Michael Haskins

Friday, July 31, 2009

Writing, politics and business planning . . .

What can a writer learn from small-town politics and businesses? When it comes to writing our books, a lot. For one thing, if you follow politics, you know nothing is etched in stone. Nothing.

The example I thought of today, while having breakfast with my son Alex at Banana Café in Key West, had to with do how, only a year or two ago, the chamber of commerce and many business and political leaders decided the city needed to cater to upscale tourists. Shorter stays, more expensive hotel rates.

The business leaders and politicians figure to be rid of the family tourist and go for those that spend big. Hell of an idea and it gets you to fill your coffers and streamline your business and government.

There is a section of the island, when you drive in, called the triangle. Along the triangle, there are four or five motels/hotels (six or one, half dozen of the other) and the plan by the owner of the property was to tear them down and put up condos, one upscale hotel, and a convention center. Great plan, since the economy was booming (or we were fooled into believing it was).

It reminds me of mentally mapping out my second novel. I had a beginning and an end and soon pieced together what was needed to go from page one to page three-hundred. Now, all I had to do was write each day and my story would end on page three-hundred, as I planned it.

Like the plans of the property owner, it didn’t work out as planned.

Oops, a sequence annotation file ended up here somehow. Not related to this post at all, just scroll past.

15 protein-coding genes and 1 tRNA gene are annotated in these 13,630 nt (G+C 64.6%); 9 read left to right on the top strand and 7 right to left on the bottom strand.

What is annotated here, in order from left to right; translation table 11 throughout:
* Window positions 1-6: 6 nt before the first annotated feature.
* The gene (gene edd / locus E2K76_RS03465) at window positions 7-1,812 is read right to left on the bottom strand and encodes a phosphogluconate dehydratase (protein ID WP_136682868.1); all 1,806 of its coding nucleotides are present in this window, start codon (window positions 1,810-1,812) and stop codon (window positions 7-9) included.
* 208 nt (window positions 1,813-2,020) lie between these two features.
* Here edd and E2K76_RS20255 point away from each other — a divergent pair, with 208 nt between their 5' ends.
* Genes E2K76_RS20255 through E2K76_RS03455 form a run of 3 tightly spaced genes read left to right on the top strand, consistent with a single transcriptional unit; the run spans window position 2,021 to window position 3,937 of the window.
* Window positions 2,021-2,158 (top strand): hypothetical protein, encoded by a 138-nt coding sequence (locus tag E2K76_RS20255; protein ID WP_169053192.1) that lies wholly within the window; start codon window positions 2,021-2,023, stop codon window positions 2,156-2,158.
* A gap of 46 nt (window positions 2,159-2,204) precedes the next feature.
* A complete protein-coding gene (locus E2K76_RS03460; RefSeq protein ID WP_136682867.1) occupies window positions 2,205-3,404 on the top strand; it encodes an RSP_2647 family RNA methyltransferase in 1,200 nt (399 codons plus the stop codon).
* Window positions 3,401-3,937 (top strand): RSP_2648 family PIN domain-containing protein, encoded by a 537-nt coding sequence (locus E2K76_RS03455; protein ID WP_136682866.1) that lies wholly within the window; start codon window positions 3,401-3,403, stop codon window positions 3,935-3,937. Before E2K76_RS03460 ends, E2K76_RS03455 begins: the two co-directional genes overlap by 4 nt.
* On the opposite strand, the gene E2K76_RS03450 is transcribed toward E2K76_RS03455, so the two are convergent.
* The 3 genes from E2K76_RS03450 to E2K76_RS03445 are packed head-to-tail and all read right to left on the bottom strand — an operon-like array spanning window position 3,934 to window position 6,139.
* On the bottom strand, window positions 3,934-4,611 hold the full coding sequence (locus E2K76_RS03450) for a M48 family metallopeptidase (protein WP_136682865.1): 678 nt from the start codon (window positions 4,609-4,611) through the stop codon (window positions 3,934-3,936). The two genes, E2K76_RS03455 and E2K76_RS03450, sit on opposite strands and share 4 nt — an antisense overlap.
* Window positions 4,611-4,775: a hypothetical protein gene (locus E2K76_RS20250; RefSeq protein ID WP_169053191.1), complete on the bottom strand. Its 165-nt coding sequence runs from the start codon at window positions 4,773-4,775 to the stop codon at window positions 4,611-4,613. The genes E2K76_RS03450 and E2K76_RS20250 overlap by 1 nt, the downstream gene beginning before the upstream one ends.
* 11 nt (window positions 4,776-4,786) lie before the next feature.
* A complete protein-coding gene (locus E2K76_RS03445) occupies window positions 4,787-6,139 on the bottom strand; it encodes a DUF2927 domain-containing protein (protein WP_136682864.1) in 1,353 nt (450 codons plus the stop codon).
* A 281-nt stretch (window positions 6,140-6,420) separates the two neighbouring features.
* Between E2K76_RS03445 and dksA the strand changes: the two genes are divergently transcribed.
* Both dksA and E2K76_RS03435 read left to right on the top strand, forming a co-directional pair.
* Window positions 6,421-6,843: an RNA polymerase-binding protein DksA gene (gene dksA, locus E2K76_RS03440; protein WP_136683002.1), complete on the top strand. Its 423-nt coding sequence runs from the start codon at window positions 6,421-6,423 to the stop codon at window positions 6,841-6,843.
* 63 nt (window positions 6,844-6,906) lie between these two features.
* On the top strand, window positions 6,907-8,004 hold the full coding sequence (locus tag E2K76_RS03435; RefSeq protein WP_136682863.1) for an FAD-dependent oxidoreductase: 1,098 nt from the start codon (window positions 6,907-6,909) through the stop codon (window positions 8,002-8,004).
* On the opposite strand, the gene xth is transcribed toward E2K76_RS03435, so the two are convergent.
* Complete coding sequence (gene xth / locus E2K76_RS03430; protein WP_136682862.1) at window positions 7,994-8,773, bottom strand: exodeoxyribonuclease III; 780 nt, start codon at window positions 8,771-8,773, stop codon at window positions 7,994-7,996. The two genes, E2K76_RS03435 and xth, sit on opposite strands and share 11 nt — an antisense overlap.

For him the economy went into the toilet, so he didn’t demolish the property. The motels/hotels stayed open. That was a good thing for him, since he didn’t have a large payment on empty land to make.

However, other businesses on the island were counting on all those rooms to be off the books and that would allow them to raise prices! Oh yeah! In their business plan for the year, some counted on the new rates. Well, they didn’t come.

In writing, for me, sometimes a character says or does something that changes were I am going and I have to adjust. Sometimes, the story takes on a life of its own because of words or actions that I thought I controlled, but in reality, the story flows on its own and all I do is record it!

Of course, as the writer, I could scrap where the story seemed it wanted to go and I could stick to my sketchy outline; I needed to get to the end, which I know, so follow the plan.

My personal belief is if you follow the plan, the story isn’t as strong because the characters are not as strong. Go with the flow and adjust.

Businesses were caught short, because the rooms didn’t go off the market. Some lowered their prices, got ride of mandatory five-night stays and survived. Others kept to the plan, laid off employees and survived, but not as strongly as those that adjusted their prices.

A bad book is not better than no book. A business that survives is not as good as a strong business.

How do politics get involved in this, you ask.

Well, if room rates go way up, upscale visitors come to the island and there is more money and more money equals more tax revenue and that helps the city. Local politicians were in favor of that, but it didn’t happen.

Now, this year’s budget hearings are suggesting higher tax rates, but most property owners are homesteaded and their taxes cannot go up but a certain percentage. So, the part-time resident and business owner have to make up the money.